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PIP implants 'lessons to learn'

A government review into the PIP breast implant scandal has found that serious lessons must be learned.

The review was led by Health Minister Lord Howe and examined the role of the Department of Health and the UK regulator the MHRA.

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Leonardo: the artist as anatomist

This was not like any display of anatomy I'd ever witnessed. Nearly 90 exquisite pen and ink drawings by Leonardo da Vinci.

They are about to go on display at the Queen's Gallery, Buckingham Palace.

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Blind mice treated in transplant

British scientists have restored the sight of blind mice by transplanting light-sensitive photoreceptor cells into their eyes.

The work is a step towards a new treatment for patients with degenerative eye diseases.

H5N1 research to be published in full

The author of controversial research on the H5N1 bird flu virus is delighted his work looks finally set to be published.

Prof Ron Fouchier, from the Erasmus Medical Centre in Rotterdam, said it was the only way to advance scientific knowledge and public health.

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Are PIP breast implants safe?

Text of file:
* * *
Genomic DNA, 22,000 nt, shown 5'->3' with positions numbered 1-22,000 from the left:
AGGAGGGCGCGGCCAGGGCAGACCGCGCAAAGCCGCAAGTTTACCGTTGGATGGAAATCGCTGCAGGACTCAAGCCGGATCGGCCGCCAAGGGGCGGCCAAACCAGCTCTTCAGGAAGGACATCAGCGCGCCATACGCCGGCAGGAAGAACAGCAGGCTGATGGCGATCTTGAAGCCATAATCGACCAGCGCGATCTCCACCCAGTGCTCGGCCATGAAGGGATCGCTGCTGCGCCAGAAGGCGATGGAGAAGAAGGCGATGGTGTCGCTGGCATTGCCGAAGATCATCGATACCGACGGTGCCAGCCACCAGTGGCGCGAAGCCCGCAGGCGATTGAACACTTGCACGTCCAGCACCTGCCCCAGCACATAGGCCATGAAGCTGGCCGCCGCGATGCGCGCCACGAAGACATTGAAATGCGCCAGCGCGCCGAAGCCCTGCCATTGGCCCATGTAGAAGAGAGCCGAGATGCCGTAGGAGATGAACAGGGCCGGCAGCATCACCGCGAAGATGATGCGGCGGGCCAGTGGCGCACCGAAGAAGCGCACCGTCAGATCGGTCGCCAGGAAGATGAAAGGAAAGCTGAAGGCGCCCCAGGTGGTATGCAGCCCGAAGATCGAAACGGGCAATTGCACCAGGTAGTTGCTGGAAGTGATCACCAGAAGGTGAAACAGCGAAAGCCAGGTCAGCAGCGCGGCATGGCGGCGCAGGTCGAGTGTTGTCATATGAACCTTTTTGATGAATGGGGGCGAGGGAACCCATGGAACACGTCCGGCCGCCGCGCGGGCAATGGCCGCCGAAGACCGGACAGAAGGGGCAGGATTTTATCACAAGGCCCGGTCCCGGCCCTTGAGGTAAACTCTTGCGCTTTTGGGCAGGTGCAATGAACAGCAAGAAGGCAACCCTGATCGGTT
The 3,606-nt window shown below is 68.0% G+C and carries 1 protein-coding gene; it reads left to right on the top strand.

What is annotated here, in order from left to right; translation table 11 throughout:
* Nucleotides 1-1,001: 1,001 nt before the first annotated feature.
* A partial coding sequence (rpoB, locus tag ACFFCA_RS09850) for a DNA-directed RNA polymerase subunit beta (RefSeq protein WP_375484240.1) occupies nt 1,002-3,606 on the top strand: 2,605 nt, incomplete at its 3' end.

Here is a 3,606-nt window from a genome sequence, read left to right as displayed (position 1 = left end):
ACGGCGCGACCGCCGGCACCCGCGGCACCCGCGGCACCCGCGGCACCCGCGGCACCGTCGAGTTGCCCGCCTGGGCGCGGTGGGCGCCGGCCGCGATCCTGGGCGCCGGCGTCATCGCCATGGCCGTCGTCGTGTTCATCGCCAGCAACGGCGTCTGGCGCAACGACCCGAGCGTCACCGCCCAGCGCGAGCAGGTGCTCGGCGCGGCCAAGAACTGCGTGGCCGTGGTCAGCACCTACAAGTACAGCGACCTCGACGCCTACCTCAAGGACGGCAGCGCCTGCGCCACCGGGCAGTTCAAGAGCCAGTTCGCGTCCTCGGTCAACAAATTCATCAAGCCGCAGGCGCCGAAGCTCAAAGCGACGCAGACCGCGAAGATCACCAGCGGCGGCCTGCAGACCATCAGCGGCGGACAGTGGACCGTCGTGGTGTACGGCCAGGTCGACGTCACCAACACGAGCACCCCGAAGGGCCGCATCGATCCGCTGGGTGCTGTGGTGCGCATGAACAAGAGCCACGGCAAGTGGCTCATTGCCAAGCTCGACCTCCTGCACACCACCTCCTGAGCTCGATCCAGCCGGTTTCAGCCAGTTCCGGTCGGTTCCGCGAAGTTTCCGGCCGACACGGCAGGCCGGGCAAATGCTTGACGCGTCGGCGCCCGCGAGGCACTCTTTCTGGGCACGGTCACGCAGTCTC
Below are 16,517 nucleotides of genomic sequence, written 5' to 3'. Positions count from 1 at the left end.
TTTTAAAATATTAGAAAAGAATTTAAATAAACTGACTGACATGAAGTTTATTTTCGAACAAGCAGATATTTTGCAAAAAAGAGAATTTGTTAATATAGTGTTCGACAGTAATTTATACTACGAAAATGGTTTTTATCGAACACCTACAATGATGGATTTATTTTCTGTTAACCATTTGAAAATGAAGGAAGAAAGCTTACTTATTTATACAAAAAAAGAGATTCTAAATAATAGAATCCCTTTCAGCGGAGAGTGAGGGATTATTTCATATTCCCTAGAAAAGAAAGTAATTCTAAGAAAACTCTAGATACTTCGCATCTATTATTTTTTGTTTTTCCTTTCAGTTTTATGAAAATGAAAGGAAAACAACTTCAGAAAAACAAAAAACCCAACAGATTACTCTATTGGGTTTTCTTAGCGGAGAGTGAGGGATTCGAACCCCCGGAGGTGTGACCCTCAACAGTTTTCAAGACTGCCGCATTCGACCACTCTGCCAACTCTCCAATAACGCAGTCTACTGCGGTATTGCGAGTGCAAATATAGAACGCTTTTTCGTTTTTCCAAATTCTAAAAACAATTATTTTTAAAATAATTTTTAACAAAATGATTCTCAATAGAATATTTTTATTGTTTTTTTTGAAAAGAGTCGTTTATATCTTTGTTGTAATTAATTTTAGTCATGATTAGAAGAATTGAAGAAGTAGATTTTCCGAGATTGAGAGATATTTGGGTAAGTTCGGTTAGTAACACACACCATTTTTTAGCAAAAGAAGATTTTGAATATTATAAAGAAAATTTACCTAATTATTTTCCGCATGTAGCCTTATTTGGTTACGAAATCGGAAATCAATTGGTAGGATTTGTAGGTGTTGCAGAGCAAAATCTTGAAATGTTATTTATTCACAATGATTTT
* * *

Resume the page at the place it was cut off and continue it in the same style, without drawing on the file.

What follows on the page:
In all the furore about the banned PIP breast implants, one question remains unanswered: are they safe?

The Commons Health Select Committee talks of a striking "absence of evidence" over safety issues.

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Should I take aspirin?

Should I be taking aspirin every day? It's a question that I hear frequently and I guess will hear even more often after the latest research from scientists at the University of Oxford.

In a series of papers in the Lancet, the team, led by Professor Peter Rothwell found that a daily low dose of the cheap drug cut the risk of a range of cancers, and could even treat the disease.

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Q&A: Animal research

News that all ferry companies and all but two airlines have stopped importing animals destined for research laboratories has led to warnings that it could setback the search for new medicines. But how important are animals in medical research and what are they used for?

There were 3.7 million "scientific procedures" on animals in 2010 according to figures from the Home Office. This total includes the breeding of genetically modified animals which nearly half that total. Excluding breeding, the number of procedures was 2.1 million.

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About Fergus

Fergus began working for the BBC in 1984 and has reported on health, science and medicine for nearly 20 years. Follow Fergus on Twitter.

He has reported for the BBC from around the world on topics such as stem cells, obesity, HIV/AIDS, malaria, TB, polio and swine flu.

Fergus has had his genes sequenced, his heart, brain and other body parts scanned, as well as being vaccinated against bird flu for his reports.

He appeared in a BBC TV drama with Julie Walters. He didn't win any awards for his acting, but has won several for his journalism.